Sam Fuller and the New York Tabloid
This week’s films share a theme, a year of release and an inspiration. Tabloid journalism, 1952, and Sam Fuller.
Fuller worked as a New York copyboy from the age of 12 and a crime reporter from 17. By the nineteen thirties he was also writing screen plays and pulp novels. One of them ‘The Dark Page’ was filmed as 1952’s ‘Scandal Sheet’ by Noir specialist Phil Karlson. The same year Fuller, by now a successful low budget director of war movies sunk his own money into ‘Park Row’ a dramatisation of the birth of the New York Tabloid culture. This hands on approach was necessary after studios had looked at his script and suggested a musical version.
Given Fuller’s reputation for blunt almost luridly macho movie making this might seem incredibly incongruous but Park Row is in fact a very straight historical movie.
Fuller works in anecdotes handed down from the old timers he had worked with in the ‘20s and there is a vibrant edge to the movies setting but he is also genuinely excited about the importance of the shift to cheaper paper and populist campaigns. This is a director, and writer, who simply loved newspapers unironically and expected you to fall for Gene Evans’ straight talking newsman the way Mary Welch’s society girl competitor does.
Evans’ plays a newsman, thrown off Welch’s market leading Star for criticising its methods. He starts up a competitor, the Globe, cutting every corner he can to get an edition out every day he rides all of Welch’s underhand attacks to win the market and her love. It’s a film that paints the newspaper world and dangerous and ruthless but intoxicating and bigger even than the self mythologizing people whose legends it buys into whole heartedly. In truth there’s not much more depth to the movie than that and the actors don’t really bring all that much to the table. Welch although an effective femme fatale is also something of a cipher, if you were being unkind she is really just there to show that all the ladies loved the crusading newsmen just as much as the young Fuller clearly did. But that doesn’t really matter because by that point you are swept up in the romance of it all too and Fuller knows how to sell a story.
In the end it’s that sincere love that makes the film, it’s a personal movie, written, directed even financed by Fuller and if not drawn from his own life at least from the hand me down stories of his youth. A genuinely auteurist piece that tells a solid story and a bunch of cool anecdotes that clearly matter so much to the director. It is stylish and rattles along and does what it sets out to do, makes you nostalgic for an era you didn’t know and a newspaper you wouldn’t buy.
Karlson’s ‘Scandal Sheet’ is probably the better movie. It’s nastier, better structured and with a beadier eye on the prize. This isn’t 40 year old Fuller reminiscing from Hollywood about the good old days, this is the younger Fuller mining the world he knew for a lurid page turner to make his mark.
Broderick Crawford plays Editor Mark Chapman, making a huge splash at the New York Express as he takes it aggressively down market. John Derek’s star reporter is in awe of his methods, lying to the family of murder victims to get a quote and set for big things under his tutelage. This doesn’t do much for his standing with Donna Reed, the one genuinely wholesome thing in a fairly seedy movie.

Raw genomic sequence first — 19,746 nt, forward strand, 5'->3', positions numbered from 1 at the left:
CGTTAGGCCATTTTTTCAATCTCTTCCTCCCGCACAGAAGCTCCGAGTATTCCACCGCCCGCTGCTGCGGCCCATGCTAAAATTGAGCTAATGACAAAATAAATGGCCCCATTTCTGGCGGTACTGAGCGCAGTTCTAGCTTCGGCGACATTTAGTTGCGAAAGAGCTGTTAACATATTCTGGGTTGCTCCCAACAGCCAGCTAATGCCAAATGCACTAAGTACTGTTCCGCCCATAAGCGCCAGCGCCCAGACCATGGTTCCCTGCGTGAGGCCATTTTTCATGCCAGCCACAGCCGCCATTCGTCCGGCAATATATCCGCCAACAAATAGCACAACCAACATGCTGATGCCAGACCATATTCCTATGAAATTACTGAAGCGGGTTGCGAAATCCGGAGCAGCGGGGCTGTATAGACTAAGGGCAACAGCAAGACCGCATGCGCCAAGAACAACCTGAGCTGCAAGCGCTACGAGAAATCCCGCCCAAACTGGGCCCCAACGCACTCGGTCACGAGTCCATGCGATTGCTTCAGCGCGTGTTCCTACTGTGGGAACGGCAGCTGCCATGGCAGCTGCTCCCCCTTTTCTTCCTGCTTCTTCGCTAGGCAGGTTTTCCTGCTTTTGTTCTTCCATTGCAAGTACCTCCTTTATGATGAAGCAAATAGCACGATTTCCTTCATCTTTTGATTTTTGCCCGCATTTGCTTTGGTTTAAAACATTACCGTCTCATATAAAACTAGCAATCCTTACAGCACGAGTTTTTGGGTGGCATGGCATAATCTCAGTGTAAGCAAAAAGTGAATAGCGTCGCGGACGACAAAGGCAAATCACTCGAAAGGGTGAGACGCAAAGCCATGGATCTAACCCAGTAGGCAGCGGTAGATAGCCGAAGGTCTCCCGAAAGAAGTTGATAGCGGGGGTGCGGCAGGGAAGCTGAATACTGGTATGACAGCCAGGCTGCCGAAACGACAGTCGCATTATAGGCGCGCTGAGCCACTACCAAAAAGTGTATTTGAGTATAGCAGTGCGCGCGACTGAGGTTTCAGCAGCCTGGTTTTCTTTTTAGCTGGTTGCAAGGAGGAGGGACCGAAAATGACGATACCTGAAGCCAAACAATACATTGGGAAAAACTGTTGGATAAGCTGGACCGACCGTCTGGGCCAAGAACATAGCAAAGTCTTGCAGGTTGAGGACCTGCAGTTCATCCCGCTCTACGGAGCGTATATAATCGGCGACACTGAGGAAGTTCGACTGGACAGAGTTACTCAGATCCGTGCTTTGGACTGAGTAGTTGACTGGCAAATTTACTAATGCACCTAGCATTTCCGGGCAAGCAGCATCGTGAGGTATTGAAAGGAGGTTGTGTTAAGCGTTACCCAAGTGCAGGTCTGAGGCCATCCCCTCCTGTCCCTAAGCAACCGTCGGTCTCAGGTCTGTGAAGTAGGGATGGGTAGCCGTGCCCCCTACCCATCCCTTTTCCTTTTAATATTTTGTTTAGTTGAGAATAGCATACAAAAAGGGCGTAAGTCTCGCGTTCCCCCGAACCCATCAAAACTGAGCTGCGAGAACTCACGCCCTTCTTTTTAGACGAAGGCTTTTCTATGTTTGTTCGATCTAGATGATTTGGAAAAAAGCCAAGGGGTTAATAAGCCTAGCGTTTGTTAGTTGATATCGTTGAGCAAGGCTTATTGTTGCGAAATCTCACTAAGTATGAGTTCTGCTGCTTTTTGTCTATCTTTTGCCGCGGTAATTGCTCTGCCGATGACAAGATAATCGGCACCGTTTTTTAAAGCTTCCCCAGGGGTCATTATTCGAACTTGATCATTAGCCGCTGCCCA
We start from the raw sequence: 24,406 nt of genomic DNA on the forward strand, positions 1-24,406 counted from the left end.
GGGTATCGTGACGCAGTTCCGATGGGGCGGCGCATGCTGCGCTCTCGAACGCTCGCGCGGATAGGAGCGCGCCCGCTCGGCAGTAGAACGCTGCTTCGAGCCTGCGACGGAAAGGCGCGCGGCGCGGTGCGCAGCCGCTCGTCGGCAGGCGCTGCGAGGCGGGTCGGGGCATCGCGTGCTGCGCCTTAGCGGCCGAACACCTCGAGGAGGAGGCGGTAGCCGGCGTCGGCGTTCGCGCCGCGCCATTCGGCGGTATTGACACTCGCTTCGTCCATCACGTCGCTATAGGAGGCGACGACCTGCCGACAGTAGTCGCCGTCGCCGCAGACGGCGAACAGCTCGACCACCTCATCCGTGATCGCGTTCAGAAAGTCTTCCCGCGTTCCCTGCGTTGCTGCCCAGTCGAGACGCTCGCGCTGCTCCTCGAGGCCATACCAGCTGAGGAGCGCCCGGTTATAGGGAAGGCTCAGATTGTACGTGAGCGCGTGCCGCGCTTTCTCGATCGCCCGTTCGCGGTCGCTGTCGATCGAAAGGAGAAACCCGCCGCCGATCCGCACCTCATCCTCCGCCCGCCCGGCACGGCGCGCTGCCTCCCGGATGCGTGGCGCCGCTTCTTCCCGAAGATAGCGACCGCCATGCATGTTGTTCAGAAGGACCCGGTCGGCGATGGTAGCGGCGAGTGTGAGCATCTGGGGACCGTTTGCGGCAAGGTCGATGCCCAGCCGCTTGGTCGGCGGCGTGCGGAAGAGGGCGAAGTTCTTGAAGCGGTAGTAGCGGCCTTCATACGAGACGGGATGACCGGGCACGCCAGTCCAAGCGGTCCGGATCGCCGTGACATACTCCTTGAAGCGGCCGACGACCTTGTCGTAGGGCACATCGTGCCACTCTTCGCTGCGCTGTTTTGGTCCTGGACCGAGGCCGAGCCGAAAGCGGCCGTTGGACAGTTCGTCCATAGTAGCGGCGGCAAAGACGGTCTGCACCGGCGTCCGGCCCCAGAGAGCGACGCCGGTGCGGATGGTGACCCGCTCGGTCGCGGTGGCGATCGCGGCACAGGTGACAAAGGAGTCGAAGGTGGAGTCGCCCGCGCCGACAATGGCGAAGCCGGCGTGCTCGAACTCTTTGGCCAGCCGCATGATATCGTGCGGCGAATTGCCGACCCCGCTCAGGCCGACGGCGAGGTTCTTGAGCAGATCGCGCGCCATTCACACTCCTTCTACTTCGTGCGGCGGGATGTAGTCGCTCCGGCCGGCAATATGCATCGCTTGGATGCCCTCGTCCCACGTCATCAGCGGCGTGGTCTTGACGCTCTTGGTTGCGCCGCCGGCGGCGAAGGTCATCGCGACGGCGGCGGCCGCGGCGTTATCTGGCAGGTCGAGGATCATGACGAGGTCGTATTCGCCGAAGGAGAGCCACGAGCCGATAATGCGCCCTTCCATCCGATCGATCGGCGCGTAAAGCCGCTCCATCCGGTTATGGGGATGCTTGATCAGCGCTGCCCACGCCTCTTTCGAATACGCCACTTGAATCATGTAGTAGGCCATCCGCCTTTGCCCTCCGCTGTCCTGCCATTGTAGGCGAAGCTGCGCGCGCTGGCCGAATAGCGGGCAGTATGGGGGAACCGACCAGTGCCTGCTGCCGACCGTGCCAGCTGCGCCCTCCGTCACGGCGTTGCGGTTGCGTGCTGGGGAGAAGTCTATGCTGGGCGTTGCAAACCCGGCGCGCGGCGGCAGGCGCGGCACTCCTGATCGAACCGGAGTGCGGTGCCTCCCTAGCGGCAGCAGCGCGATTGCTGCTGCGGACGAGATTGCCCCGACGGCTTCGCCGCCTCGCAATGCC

One of the many populist ideas driving sales is a lonelyhearts ball and there Crawford comes across the wife he had deserted years earlier before changing his name and starting his rise in the news business. Going back with her to her rented room he sees the possibility of his new life and the respectable wealth a promise of shares in the paper holds shattering in front of him and murders her.
The fatalistic, greek tragedy, feel of this scene, of someone who can’t escape his past whatever lengths he goes to try is pure noir and sets the tone of the rest of the film perfectly. Crawford gets panicky and still needs more sales to get his shares. The prospect of a lonely heart being murdered after attending the paper’s ball is just too much and the paper piles on the readers selling the story. The rest of the movie is predictable in the way all the best noir’s are. Crime follows crime, lie is built upon lie, murder necessitates murder.
It’s an excellent noir and in its own way as much of a love letter to papers as ‘Park Row’. It shares Fuller’s movies’ pleasure in the company of the drunken old timers who remember when a paper was really a paper and its heroes are prepared to fight dirty to get a story. Everyone, well everyone except Donna Reed, is compromised but they all still hold journalism itself up as an ideal and in that, if nothing else, they are sincere.
Derek’s supposed lead character doesn’t give you much to grab hold of, there is nominally a romantic thread going on with Reed, but he deserts her, and more importantly, his own nose for a story at the crucial point. Reed however is shown to be just as much of a journalistic true believer and it is is actually her eye for a story that wins out and drives the story on. She’s the one who doesn’t give up, she’s the one who still sees value in the old timers, she rather than Crawford’s editor or Derek’s hotshot is the real newshound. And in that she joins the likes of Jean Arthur or Rosalind Russell as that other classic of the Hollywood imagination, the girl reporter.
Two very enjoyable, largely forgotten movies. Fuller’s own movie is probably the tamer of the two, Scandal Sheet is a really seedy noir in the style of ‘Ace in the Hole’ but they make a nice pair. Park Row has recently been released on the excellent ‘Masters of Cinema’ imprint. Scandal Sheet is available on a Sam Fuller box set or an Italian region 2 release.